As to whether a particular Civil Law jurisdiction will imply a fitness for purpose or similar obligation on a contractor in a design and build contract will very much depend on the codified document setting out the law in that jurisdiction. For example, the German Civil Code includes a provision which implies that a contractor will provide a product that is fit for its intended purpose, while under UAE Civil Law there is no implied fitness for purpose requirement.
Fitness for purpose and insurance: The elephant in the room?
One of the main reasons why fitness for purpose obligations are often fought over so vehemently, is due to the impact that such an obligation has on the designer’s professional indemnity insurance. The vast majority of PI policies available to contractors and architects contain express exclusions such that any assumption of a fitness for purpose obligation will result in the designer not being covered under the PI policy.
So how do you deal with this issue of PI insurance dictating the risk allocation of your contract?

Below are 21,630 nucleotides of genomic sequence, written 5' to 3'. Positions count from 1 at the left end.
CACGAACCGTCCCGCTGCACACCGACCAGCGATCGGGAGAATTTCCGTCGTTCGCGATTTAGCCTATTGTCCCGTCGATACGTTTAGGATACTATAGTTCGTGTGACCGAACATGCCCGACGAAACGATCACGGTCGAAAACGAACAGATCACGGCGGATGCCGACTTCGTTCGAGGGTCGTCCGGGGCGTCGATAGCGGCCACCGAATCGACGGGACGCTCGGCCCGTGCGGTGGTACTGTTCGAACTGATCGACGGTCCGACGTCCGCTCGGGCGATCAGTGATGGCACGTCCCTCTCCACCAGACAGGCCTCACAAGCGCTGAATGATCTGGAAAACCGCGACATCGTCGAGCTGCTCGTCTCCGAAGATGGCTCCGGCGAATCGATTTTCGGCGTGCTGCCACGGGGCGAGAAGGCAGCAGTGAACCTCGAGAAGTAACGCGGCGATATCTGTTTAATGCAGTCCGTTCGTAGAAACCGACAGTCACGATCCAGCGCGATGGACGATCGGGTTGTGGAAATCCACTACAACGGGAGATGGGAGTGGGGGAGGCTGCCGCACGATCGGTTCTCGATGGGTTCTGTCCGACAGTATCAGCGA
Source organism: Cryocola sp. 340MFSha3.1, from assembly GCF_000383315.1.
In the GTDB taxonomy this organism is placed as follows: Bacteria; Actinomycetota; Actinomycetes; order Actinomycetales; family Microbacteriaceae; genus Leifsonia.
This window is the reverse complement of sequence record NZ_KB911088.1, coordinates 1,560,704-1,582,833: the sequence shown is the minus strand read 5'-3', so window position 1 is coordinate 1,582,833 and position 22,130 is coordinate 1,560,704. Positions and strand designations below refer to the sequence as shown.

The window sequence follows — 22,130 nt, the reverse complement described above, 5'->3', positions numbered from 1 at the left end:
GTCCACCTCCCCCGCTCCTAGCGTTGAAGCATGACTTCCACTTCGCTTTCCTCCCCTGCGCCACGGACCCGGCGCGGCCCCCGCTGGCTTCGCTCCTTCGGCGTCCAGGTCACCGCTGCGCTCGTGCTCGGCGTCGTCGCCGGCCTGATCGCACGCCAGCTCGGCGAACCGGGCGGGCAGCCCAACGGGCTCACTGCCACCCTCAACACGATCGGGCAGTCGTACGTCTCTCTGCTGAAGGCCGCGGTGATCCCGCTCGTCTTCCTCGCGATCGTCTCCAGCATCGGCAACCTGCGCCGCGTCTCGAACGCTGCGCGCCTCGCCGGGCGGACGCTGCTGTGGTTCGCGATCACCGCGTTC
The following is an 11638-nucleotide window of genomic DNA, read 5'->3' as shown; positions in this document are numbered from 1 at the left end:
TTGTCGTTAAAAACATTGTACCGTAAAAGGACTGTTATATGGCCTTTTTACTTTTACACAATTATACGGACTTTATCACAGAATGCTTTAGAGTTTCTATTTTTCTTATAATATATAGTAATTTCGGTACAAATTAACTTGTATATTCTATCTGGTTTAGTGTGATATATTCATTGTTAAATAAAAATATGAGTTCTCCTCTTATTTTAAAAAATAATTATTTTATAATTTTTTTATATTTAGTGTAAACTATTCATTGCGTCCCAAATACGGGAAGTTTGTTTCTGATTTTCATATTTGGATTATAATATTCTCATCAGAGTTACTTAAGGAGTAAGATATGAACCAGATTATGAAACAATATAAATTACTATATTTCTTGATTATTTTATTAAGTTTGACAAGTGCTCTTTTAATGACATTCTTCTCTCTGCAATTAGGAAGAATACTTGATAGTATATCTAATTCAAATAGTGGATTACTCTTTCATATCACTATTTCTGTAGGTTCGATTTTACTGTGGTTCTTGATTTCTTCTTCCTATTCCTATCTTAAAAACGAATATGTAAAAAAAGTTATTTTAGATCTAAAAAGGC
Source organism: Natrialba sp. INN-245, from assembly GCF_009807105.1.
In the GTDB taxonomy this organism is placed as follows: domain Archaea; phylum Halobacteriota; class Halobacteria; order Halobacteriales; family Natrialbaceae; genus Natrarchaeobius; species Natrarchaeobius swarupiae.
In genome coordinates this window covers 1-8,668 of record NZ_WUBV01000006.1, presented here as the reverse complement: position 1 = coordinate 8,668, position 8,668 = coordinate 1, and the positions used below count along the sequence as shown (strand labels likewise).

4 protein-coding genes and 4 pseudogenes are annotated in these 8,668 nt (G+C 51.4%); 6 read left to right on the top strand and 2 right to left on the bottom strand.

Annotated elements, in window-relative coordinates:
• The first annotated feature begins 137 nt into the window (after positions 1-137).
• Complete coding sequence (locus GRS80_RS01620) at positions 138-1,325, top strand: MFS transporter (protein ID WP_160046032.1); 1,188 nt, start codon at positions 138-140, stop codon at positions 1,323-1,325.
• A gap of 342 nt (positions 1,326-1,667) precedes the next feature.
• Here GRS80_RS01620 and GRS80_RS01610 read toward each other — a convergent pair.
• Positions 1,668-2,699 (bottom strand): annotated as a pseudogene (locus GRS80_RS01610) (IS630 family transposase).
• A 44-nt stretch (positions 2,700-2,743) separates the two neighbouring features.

One technique that employers have used when faced with this scenario, is to remove any explicit reference to fitness for purpose from their contracts. For example an employer could amend clause 4.1 of FIDIC Yellow or Silver Books with something along the following lines:
“When completed, the Works shall comply in all respects with the requirements of the Employer as defined in the Contract.”
It is interesting that the more recent IChemE International Form of Contract (First Edition 2007) adopts this approach, recognising the problem with using explicit fitness for purpose wording – see for example clause 3.4 of “The International Red Book”.
The advantage of using the above wording from an employer’s point of view is that it has the same power and effect of a fitness for purpose clause, without the stark (and easily identifiable and word searched) term ‘fitness for purpose’. Contractors, on the other hand, should be wary of this type of ‘fit for purpose by stealth’ approach, particularly if their PI policy excludes cover for fitness for purpose. They may look at extending their PI policy in this instance, or alternatively they should look at counterbalancing the risk taken by seeking to limit their overall liability under the contract.
So, what has been your experience with fitness for purpose clauses? Do you push for their inclusion, or push for their exclusion? How have you balanced the competing forces of a fitness for purpose obligation with the strict terms of an insurance policy which excludes their use? All comments welcome.